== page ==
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Reflections on the Revolution in France (Penguin Classics) Paperback – December 16, 1982

ISBN-13: 978-0140432046 ISBN-10: 0140432043 Edition: Reprint

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Product Details

  • Series: Penguin Classics
  • Paperback: 400 pages
  • Publisher: Penguin Classics; Reprint edition (December 16, 1982)
  • Language: English
  • ISBN-10: 0140432043
  • ISBN-13: 978-0140432046
  • Product Dimensions: 7.9 x 5.1 x 1 inches
  • Shipping Weight: 10.6 ounces (View shipping rates and policies)
  • Average Customer Review: 4.0 out of 5 stars  See all reviews (23 customer reviews)
  • Amazon Best Sellers Rank: #84,516 in Books (See Top 100 in Books)

Editorial Reviews

Review

"Providing a fresh perspective on a much-studied classic, Clark's edition is both innovative and informative. The first modern edition to reprint the text of the first edition of the Reflections, it brings readers closer to the historic document. . . . This volume should become the starting point for serious study of the Reflections."—F. P. Lock, Queen's University


" . . . [Reflections on the Revolution in France] will help both the student and the advanced scholar to engage with one of the founding texts of modernity, as well as providing, in its own right, an interpretive contribution to Burke studies."—History of Political Thought
--This text refers to the Hardcover edition.

From the Publisher

Library of Liberal Arts title. --This text refers to an out of print or unavailable edition of this title.

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Customer Reviews

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The book itself is timeless and the edition is just fine.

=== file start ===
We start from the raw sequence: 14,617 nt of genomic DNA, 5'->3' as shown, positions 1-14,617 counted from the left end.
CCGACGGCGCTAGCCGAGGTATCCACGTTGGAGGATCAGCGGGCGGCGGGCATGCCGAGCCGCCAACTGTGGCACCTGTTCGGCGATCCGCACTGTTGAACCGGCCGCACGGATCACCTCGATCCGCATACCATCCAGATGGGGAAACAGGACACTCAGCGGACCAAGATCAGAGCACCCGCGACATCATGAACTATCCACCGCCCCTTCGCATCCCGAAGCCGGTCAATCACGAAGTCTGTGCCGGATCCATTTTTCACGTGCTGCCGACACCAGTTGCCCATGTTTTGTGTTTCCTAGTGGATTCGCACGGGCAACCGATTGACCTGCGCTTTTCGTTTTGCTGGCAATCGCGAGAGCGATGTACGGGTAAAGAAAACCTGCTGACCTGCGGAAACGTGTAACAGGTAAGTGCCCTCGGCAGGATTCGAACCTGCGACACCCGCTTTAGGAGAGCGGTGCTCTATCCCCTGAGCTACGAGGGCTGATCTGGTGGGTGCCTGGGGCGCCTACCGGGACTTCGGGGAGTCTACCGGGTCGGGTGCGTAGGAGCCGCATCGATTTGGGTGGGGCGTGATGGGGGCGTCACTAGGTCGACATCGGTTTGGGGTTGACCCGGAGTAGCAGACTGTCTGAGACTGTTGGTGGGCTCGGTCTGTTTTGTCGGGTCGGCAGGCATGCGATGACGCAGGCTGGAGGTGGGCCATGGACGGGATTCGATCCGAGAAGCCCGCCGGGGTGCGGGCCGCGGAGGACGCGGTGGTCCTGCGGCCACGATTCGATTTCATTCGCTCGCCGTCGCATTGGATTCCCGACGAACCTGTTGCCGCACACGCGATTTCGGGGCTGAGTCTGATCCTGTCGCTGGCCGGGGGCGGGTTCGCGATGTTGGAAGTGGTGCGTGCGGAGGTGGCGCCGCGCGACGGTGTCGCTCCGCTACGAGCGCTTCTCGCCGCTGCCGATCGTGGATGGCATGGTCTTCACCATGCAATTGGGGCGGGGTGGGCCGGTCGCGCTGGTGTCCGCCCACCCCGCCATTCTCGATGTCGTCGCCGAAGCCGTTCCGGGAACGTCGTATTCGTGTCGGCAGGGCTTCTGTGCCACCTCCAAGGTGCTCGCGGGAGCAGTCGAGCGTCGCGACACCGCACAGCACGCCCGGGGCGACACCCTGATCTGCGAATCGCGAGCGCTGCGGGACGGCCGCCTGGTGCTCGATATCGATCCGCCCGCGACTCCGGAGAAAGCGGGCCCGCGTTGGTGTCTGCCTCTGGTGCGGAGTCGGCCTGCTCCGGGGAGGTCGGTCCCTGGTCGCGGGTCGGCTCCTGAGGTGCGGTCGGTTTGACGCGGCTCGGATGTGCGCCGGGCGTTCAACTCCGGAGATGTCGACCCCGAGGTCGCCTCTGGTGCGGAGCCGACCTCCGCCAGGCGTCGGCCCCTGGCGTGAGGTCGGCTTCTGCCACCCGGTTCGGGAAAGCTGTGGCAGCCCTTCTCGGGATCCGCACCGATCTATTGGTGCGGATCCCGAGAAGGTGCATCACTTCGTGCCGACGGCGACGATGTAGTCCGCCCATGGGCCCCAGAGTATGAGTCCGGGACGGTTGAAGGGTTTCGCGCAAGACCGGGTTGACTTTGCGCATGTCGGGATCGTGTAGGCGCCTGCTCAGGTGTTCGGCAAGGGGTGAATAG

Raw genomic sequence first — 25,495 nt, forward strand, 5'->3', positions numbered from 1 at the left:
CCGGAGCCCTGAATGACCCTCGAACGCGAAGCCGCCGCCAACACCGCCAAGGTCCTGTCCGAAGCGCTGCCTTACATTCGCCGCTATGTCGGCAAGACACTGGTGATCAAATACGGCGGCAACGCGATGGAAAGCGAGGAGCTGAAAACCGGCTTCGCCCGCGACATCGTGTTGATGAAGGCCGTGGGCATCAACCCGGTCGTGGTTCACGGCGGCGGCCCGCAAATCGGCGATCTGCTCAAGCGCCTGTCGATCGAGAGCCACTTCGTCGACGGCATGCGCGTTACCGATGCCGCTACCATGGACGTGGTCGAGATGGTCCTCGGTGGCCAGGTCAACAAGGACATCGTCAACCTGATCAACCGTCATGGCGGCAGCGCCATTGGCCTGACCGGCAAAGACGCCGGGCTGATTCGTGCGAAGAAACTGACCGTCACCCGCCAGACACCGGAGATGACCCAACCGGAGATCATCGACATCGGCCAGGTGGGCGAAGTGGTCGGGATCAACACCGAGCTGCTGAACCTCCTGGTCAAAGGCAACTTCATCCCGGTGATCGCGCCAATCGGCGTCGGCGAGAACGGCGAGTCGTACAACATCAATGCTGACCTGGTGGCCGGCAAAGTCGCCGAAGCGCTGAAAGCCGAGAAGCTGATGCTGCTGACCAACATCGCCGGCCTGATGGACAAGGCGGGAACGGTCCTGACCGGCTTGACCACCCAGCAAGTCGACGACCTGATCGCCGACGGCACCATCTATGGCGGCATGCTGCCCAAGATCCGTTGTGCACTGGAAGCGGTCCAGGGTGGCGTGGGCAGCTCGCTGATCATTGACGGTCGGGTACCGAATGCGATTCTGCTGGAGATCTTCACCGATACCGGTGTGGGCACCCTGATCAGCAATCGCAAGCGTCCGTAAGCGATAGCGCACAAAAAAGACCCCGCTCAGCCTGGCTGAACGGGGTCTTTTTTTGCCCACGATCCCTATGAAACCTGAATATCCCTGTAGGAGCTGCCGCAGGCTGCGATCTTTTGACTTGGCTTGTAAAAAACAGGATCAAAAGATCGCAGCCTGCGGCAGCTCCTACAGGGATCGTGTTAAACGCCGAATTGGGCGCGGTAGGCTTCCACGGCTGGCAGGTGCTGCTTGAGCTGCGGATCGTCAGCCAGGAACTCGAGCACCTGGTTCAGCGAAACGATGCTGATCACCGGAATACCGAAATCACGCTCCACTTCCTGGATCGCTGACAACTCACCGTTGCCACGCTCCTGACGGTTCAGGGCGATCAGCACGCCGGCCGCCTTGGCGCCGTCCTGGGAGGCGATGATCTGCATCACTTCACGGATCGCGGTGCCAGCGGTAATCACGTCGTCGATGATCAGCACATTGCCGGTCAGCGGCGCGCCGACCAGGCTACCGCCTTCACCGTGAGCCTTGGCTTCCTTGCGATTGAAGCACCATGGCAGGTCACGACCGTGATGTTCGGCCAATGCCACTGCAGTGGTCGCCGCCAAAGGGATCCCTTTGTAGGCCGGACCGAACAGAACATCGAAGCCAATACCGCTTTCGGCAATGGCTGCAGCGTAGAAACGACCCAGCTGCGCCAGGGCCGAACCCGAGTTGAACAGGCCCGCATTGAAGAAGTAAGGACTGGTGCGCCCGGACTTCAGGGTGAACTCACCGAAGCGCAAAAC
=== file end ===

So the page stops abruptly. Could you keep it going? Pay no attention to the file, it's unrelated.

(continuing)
stephen a. ernst
Underlying the French Revolution was the latent Catholic Cause which being Irish Burke had a good deal of sympathy.
Joe Zika
It is amazing in retrospect to see how uncannily Burke predicted the Reign of Terror that would follow shortly.
Amazon Customer

Most Helpful Customer Reviews

31 of 35 people found the following review helpful By A Customer on July 18, 1999
Format: Paperback
Edmund Burke is considered by many to be the first to expound upon Conservative principles. And this book provides plenty of justification for that view. Burke's "reflections" are especially potent since they not only provide a common sense defense of Conservative values but allow one to examine the consequences of ignoring those values, vis-à-vis the French Revolution. Burke defends the stability that comes with constancy and aged wisdom and derides those that embrace variability and experimentation as virtues. However, the reader is not left with the impression that Burke is opposed to all change. Quite the contrary. Recognizing the fallibility of Man, Burke fully expects that there is to be changes in our habits and prejudices as part of the normal course of human endeavors in order to improve upon established wisdom. But he forthrightly rejects the wholesale dismissal of knowledge and wisdom accumulated over vast periods of time. And he holds no punches in castigating the French Revolutionaries who were so presumptuous and arrogant as to count their vernacular wisdom wiser than that of all generations preceding them. He uses example after example of failures in the French experiment to demonstrate the futility and imbecility of starting afresh instead of building upon an existing foundation. This book is an absolute must read for conservatives.
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22 of 26 people found the following review helpful By Joe Zika TOP 500 REVIEWERVINE VOICE on September 8, 2002
Format: Paperback
Reflections on the Revolution in France written by Edmund Burke and Edited with an introduction by Conor Cruise O'Brien the Penguin Classics version is the best version of this unparalleled powerful work. The reason for this is that included in this version you have an introduction that gets the reader upto speed. For Burke is without doubt the foremost conservative British political thinkers of his time, (1729-1797).
There is a biographical note on Edmund Burke right after the introduction giving the reader a historical perspective into who is Edmund Burke and why his advice was sought after with regard to the French Revolution and the consequenses of its following. Unlike the United States, France had an established entrenched government, so any change in form of government meant that an upheavel of property, religion, and traditional French institutions would have to occur. Underlying the French Revolution was the latent Catholic Cause which being Irish Burke had a good deal of sympathy.